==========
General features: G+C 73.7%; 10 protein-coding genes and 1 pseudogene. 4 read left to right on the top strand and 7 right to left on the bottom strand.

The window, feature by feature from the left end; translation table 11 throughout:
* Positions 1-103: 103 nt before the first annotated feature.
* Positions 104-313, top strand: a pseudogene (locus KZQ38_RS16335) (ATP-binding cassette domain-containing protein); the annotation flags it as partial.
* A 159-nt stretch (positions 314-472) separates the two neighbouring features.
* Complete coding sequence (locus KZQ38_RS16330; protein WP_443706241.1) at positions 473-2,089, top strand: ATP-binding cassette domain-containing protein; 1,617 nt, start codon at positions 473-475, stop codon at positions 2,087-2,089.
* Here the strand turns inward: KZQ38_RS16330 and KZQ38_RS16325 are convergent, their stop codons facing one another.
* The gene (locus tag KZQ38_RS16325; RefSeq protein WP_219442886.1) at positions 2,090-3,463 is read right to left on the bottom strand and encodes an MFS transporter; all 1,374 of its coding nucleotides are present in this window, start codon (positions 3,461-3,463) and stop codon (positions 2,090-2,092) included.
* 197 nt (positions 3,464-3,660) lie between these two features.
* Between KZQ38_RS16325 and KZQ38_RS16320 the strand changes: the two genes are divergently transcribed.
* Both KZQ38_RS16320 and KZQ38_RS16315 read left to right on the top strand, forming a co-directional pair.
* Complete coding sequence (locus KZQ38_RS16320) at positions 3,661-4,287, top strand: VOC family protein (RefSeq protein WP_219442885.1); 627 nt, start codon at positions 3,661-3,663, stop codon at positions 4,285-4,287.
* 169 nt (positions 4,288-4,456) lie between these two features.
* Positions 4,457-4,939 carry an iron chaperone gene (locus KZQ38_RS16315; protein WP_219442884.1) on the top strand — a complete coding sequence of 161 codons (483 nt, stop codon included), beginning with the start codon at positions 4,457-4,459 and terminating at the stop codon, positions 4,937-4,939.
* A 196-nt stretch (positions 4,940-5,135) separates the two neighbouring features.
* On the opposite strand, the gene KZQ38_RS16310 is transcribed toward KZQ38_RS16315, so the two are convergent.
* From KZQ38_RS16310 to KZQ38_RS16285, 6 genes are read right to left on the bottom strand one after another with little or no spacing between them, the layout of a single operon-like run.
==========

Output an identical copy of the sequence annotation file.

General features: G+C 73.7%; 10 protein-coding genes and 1 pseudogene. 4 read left to right on the top strand and 7 right to left on the bottom strand.

The window, feature by feature from the left end; translation table 11 throughout:
* Positions 1-103: 103 nt before the first annotated feature.
* Positions 104-313, top strand: a pseudogene (locus KZQ38_RS16335) (ATP-binding cassette domain-containing protein); the annotation flags it as partial.
* A 159-nt stretch (positions 314-472) separates the two neighbouring features.
* Complete coding sequence (locus KZQ38_RS16330; protein WP_443706241.1) at positions 473-2,089, top strand: ATP-binding cassette domain-containing protein; 1,617 nt, start codon at positions 473-475, stop codon at positions 2,087-2,089.
* Here the strand turns inward: KZQ38_RS16330 and KZQ38_RS16325 are convergent, their stop codons facing one another.
* The gene (locus tag KZQ38_RS16325; RefSeq protein WP_219442886.1) at positions 2,090-3,463 is read right to left on the bottom strand and encodes an MFS transporter; all 1,374 of its coding nucleotides are present in this window, start codon (positions 3,461-3,463) and stop codon (positions 2,090-2,092) included.
* 197 nt (positions 3,464-3,660) lie between these two features.
* Between KZQ38_RS16325 and KZQ38_RS16320 the strand changes: the two genes are divergently transcribed.
* Both KZQ38_RS16320 and KZQ38_RS16315 read left to right on the top strand, forming a co-directional pair.
* Complete coding sequence (locus KZQ38_RS16320) at positions 3,661-4,287, top strand: VOC family protein (RefSeq protein WP_219442885.1); 627 nt, start codon at positions 3,661-3,663, stop codon at positions 4,285-4,287.
* 169 nt (positions 4,288-4,456) lie between these two features.
* Positions 4,457-4,939 carry an iron chaperone gene (locus KZQ38_RS16315; protein WP_219442884.1) on the top strand — a complete coding sequence of 161 codons (483 nt, stop codon included), beginning with the start codon at positions 4,457-4,459 and terminating at the stop codon, positions 4,937-4,939.
* A 196-nt stretch (positions 4,940-5,135) separates the two neighbouring features.
* On the opposite strand, the gene KZQ38_RS16310 is transcribed toward KZQ38_RS16315, so the two are convergent.
* From KZQ38_RS16310 to KZQ38_RS16285, 6 genes are read right to left on the bottom strand one after another with little or no spacing between them, the layout of a single operon-like run.